VII Insider is pleased to partner with Reading the Pictures to bring episodes of Chatting the Pictures to the VII Insider community.
We began last month with a close reading of some of Ron Haviv’s work in and around Kyiv.
Throughout April, Michael and Cara have published three episodes of Chatting the Pictures analysing images of war in Ukraine. The text accompanying each episode below is written by Michael Shaw.
This episode (April 1, 2022) looks at a photo by Nicole Tung for Harpers Magazine. In the image, we see a couple measuring the time between contractions in the makeshift bunker of a maternity hospital in Kyiv on March 2, 2022. In the video, Cara and Michael discuss how the Russians have been targeting civilian sites, including maternity hospitals, in its scorched-earth war on Ukraine. They examine the make-do circumstances, the anxiety in the body language, and the exceptional function of the phone. They also focus on the close bond of the couple as it complements the spirit in Ukraine, and the power of their intimacy as men and women in the country are being forced by the war into different roles.
This episode (April 20, 2022) examines a photo taken by Sarah Silbiger and distributed by EPA-EFE/ Shutterstock. In it, we see Ukrainian President Volodymyr Zelensky being introduced by House Speaker Nancy Pelosi before delivering a video address to members of Congress on March 16th, 2022. It was the first virtual address to that body by a foreign head of state.
In the video, Cara and Michael break down the effectiveness of Zelensky’s virtual addresses to the world’s governing bodies. Focusing on his skill and craft using the interactive space, theye discuss his physical gestures, the use of gripping video, and also his unique ability to appeal to legislators, heads-of-state, and the public at the same time.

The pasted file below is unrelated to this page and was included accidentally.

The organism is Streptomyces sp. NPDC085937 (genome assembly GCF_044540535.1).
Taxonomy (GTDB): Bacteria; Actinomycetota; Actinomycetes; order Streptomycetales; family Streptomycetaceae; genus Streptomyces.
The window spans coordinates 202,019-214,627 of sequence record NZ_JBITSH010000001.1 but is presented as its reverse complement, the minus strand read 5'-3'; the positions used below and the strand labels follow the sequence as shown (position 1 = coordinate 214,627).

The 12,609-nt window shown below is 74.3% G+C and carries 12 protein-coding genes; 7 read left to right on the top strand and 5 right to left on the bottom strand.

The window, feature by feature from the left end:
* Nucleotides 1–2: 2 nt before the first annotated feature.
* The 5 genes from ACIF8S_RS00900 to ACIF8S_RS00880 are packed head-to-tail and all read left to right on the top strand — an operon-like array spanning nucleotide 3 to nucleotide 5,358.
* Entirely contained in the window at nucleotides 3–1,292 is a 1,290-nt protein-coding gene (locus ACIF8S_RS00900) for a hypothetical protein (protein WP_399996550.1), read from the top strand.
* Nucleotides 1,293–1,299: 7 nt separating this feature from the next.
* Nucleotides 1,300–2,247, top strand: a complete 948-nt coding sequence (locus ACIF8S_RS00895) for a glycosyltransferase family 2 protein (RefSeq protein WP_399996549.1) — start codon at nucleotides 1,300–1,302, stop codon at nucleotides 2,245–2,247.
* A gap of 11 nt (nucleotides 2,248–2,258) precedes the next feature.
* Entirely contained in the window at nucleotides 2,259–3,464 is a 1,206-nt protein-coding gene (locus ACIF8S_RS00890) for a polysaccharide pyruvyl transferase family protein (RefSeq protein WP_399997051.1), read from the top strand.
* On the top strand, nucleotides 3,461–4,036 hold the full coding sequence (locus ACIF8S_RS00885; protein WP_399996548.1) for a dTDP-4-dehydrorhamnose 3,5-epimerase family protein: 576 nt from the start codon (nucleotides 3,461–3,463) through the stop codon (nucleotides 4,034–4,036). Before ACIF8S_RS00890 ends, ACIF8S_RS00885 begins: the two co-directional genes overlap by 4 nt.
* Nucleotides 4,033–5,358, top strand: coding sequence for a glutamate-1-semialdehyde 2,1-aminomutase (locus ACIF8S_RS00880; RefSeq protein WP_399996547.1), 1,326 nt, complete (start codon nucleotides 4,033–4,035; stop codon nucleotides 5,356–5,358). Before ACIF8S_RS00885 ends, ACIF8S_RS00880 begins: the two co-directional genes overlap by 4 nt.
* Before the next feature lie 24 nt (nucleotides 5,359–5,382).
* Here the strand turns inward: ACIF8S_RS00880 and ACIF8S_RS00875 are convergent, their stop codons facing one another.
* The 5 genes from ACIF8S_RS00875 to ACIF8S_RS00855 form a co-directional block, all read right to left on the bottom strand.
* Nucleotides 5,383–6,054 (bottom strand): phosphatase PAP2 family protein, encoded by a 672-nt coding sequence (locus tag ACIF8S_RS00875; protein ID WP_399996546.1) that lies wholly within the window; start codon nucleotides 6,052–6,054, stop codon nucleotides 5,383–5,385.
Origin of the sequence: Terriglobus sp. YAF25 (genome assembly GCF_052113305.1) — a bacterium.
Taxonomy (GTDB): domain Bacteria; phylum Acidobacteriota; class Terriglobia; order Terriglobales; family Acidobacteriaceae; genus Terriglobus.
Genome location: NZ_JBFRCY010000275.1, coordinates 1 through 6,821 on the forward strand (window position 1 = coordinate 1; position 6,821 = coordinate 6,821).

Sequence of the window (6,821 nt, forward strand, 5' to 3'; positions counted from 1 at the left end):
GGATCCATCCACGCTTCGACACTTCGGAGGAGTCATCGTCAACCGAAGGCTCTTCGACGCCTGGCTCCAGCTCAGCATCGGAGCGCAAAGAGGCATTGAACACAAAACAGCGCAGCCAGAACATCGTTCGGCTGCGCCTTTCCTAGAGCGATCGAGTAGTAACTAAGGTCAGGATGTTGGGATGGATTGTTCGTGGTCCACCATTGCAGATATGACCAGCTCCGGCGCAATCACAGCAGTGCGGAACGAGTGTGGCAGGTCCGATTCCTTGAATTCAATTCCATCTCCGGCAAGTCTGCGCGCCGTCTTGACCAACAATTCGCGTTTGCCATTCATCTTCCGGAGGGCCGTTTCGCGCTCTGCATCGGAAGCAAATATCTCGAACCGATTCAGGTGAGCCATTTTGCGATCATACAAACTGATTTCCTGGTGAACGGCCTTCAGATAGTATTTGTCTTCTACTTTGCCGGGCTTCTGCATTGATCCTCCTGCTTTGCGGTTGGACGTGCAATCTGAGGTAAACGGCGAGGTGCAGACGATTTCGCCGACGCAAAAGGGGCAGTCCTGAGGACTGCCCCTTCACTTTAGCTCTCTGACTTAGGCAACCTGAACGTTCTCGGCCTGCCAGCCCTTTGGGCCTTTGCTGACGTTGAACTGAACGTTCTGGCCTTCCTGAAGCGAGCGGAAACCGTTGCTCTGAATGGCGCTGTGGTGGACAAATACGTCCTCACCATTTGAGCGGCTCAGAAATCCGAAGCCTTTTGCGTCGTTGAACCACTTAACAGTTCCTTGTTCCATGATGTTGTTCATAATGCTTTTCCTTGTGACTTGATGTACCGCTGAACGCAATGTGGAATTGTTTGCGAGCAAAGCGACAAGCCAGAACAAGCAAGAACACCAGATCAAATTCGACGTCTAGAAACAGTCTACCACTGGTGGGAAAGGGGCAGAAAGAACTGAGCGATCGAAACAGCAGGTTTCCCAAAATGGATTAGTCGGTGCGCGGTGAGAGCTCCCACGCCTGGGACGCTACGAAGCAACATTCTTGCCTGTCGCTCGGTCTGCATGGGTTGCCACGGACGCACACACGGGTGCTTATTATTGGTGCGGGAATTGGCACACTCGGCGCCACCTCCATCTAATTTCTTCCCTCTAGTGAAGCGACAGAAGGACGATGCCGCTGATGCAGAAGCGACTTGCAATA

Finally, this episode reads a photograph taken by Carol Guzy for ZUMA Press. It documents the massacre of Ukrainians in the town of Bucha on April 6, 2022, as investigators and volunteers carry out the grim work of burying the dead and assessing for war crimes. Over 320 bodies were recovered in the suburbs of Kyiv after towns such as Bucha and Irpin were liberated from invading Russian troops. The photo most prominently appeared in a New York Times Opinion article entitled “Photographing Hell” by the Pulitzer Prize-winning photographer, David Hume Kennerly.
In the video, Cara and Michael discuss the liminal quality of the photo—the sense of the man existing in a state between life and death—and how it makes the photo distinct from so many other atrocity images. They also detail key factors that have made so many shocking and horrific photographs from the war in Ukraine so visible in mainstream news.